As of July 2022, Kweller Prep was recognized by New York Family as among “The 7 best kids afterschool programs in Queens.”

Kweller is an attorney who came from an immigrant family, and graduated from NYU’s Steinhardt School of Education and Hofstra University School of Law.

She is regarded as an education news expert, and is a regular when it comes to interviews on national TV.

Davidov, a native of Israel, achieved a BBA in entrepreneurial management from Baruch College in 2019. Backtracking, at Forest Hills High School, he pursued advanced courses, enabling him to complete the high school curriculum at the end of the 11th grade, and take AP and college classes as a 12th grader.

Among his leadership roles, he was president of Hillel at Baruch and also achieved the Henry Wollman Prizes award for outstanding contributions to student life.

Kweller originated a very successful organization as a result of her frustration with the school system.

Throughout high school and college, she felt that the system did not offer her enough beneficial information or guidance.

Davidov said, “Frances launched Kweller Prep to be a community resource and provide insight into the application and testing process, along with teaching students test-taking skills that they would need for their academic careers.”

He proudly joined the Kweller Prep team in 2014 after experiencing the same frustrations.

Part of Kweller Prep team with Frances Kweller, third from left & Ben Davidov, fifth from left.

“Being an immigrant, I had a hard time navigating the NYC Department of Education system, and I learned as much as possible from my mentor, Frances Kweller, so I could also serve as a resource to our community,” he said.

Today, they are both members of the National Association for College Counseling.

In 2015, Kweller Prep was government certified as a 100 percent Women-owned Business Enterprise in NYC and NYS.

Throughout many years, Kweller Prep established community partnerships with Place NYC and the Forest Hills Chamber of Commerce, in addition to building relationships with diverse educational institutions.

They include Stuyvesant High School and its PTA, Townsend Harris High School and its PTA, Forest Hills High School and its PTA, Brooklyn Tech High School, Bronx High School of Science, York High School, Richmond Hill High School, Arts and Business High School, Academy of Finance and Enterprise, and the First in Family Fund, which is Kweller Prep’s non-profit.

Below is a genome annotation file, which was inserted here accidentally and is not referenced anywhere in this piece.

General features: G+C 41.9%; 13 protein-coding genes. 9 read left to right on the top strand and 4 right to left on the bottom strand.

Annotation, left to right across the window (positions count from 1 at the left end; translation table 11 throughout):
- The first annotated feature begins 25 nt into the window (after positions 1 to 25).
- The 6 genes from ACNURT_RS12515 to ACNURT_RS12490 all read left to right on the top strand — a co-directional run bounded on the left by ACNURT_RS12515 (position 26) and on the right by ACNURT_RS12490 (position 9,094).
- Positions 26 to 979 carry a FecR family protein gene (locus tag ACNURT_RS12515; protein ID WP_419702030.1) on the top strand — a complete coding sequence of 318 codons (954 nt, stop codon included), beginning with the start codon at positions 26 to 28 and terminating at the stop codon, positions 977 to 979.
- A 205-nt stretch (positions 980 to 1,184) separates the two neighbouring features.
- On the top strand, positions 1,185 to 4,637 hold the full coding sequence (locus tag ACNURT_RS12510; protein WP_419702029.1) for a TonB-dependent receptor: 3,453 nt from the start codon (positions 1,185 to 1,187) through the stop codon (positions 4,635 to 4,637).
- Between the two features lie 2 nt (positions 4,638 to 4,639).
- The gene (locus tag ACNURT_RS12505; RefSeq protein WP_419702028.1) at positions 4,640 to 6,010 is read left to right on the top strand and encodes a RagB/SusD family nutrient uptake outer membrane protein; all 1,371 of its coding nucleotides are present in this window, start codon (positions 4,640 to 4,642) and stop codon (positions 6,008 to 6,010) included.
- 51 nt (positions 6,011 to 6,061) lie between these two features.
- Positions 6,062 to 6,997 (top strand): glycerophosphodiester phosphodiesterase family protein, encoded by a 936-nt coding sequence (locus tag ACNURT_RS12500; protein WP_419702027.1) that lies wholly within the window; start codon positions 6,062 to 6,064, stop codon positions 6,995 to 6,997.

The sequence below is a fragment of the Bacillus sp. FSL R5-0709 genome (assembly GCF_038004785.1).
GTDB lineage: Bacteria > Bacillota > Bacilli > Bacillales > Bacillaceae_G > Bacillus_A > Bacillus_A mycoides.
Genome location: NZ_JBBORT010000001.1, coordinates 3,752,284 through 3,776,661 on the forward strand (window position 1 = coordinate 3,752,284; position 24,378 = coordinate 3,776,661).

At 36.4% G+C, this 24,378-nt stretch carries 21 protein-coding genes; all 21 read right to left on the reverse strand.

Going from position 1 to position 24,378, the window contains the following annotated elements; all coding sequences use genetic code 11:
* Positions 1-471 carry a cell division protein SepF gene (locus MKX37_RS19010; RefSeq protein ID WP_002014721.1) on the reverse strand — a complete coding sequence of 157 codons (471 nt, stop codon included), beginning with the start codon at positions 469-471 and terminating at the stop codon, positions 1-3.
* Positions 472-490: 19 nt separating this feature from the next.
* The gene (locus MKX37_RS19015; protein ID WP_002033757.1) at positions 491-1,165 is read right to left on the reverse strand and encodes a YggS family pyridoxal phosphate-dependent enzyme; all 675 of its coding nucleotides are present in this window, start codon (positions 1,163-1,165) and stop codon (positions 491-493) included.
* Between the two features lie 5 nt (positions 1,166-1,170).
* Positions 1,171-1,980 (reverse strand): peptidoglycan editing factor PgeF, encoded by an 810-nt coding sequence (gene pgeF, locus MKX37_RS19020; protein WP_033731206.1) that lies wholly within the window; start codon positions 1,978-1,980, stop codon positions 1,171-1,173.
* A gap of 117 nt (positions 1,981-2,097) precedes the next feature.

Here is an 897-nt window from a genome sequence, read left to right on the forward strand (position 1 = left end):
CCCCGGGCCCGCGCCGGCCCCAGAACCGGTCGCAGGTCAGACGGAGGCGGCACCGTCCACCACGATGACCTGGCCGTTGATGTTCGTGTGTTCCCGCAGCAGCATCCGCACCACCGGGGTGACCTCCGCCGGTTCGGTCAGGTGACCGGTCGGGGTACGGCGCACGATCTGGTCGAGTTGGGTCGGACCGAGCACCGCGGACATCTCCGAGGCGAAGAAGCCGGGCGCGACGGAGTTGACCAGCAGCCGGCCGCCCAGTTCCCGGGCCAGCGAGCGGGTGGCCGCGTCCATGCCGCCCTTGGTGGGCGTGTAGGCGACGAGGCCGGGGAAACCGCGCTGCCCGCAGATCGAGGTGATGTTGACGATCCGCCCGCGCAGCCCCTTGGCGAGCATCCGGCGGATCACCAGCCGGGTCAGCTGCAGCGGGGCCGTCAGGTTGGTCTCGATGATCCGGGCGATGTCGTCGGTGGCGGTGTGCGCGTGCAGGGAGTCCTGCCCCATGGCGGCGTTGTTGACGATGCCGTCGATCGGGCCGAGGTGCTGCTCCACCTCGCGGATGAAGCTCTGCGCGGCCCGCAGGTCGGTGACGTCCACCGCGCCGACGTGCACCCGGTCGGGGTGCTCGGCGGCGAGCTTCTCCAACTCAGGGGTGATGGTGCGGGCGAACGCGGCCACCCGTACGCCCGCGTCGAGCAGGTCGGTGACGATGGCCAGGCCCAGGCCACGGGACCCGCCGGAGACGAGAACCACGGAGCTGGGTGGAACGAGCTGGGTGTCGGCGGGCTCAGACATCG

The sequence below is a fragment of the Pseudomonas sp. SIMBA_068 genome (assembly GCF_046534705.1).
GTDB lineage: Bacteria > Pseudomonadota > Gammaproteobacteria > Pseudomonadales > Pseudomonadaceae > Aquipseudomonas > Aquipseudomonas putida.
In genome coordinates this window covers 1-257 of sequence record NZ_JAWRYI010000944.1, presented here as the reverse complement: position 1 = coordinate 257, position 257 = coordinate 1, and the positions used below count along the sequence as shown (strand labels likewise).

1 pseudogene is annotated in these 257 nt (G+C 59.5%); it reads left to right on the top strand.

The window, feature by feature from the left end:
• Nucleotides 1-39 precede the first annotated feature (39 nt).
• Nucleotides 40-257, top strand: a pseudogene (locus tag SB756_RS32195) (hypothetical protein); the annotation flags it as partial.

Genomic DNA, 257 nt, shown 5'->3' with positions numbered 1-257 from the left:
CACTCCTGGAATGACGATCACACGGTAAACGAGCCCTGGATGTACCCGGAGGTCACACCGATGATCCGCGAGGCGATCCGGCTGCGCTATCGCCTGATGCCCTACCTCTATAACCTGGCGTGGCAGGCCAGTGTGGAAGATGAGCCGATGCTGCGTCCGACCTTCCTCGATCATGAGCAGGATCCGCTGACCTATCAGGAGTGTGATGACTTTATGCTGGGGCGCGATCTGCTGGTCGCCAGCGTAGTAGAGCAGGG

The Kweller Prep approach varies from alternate supplemental educational programs, as it specializes in preparations for competitive junior high schools, high schools, colleges and graduate schools.

Classes are limited to 10 students and are offered in person and via Zoom.

Besides focusing on minority students, Davidov explained, “We resort to customizing groups and ensure that each student leaves our center more prepared for the exam. Our strategy is to over-prepare and offer a bunch of resources, so there are no surprises, come the day of the exam.”

Kweller continued, “We meet with most of our families before the start of a course, to understand the needs of every single student.”

Kweller, Davidov and their colleagues are recognized for their ability to identify early talent and focus on holistic learning approaches.

“Families seek us with hopes that their child will one day attend a top tier school or an Ivy League school. We offer support from the 3rd to 12th grade to assist students every step of the way. We guide students through what is needed each year, in order for them to achieve the results that they envisioned,” Kweller said.

Davidov added, “Families begin planning for Ivy Leagues as early as the 6th grade, and often have meetings with management to create a great college application. At the start of 12th grade, Kweller Prep offers a college application service that assists from A-Z in preparing applications for universities nationwide.”

One may wonder about a typical day at Kweller Prep, which is not so typical after all.

After a full-time security guard opens, 80 students per session attend their daily or weekly class.

“Students come to their assigned classroom, where they generally receive 4 hours of instruction. They are provided with an abundance of resources relating to their exam and the steps that follow, after completing our program,” Davidov said.

“Students receive our tests, homework packets, textbooks, and related materials, as well as snacks to keep them engaged. We order breakfast, lunch, and dinner depending on the session, and order all food from local small businesses to support our surrounding community.”

Students take exams at Kweller Prep every four weeks during the school year, which pertain to weekend fall and spring classes, and each Monday during summer camp classes.

“Once their session is complete, they are escorted by staff and security, and staff meet with parents to let them know about their child’s progress, which is followed by emailing progress reports,” said Kweller.

The management and administrative staff hold daily meetings with parents and families to customize courses, devoted to each student’s needs.

For Kweller and Davidov, running Kweller Prep is a gift.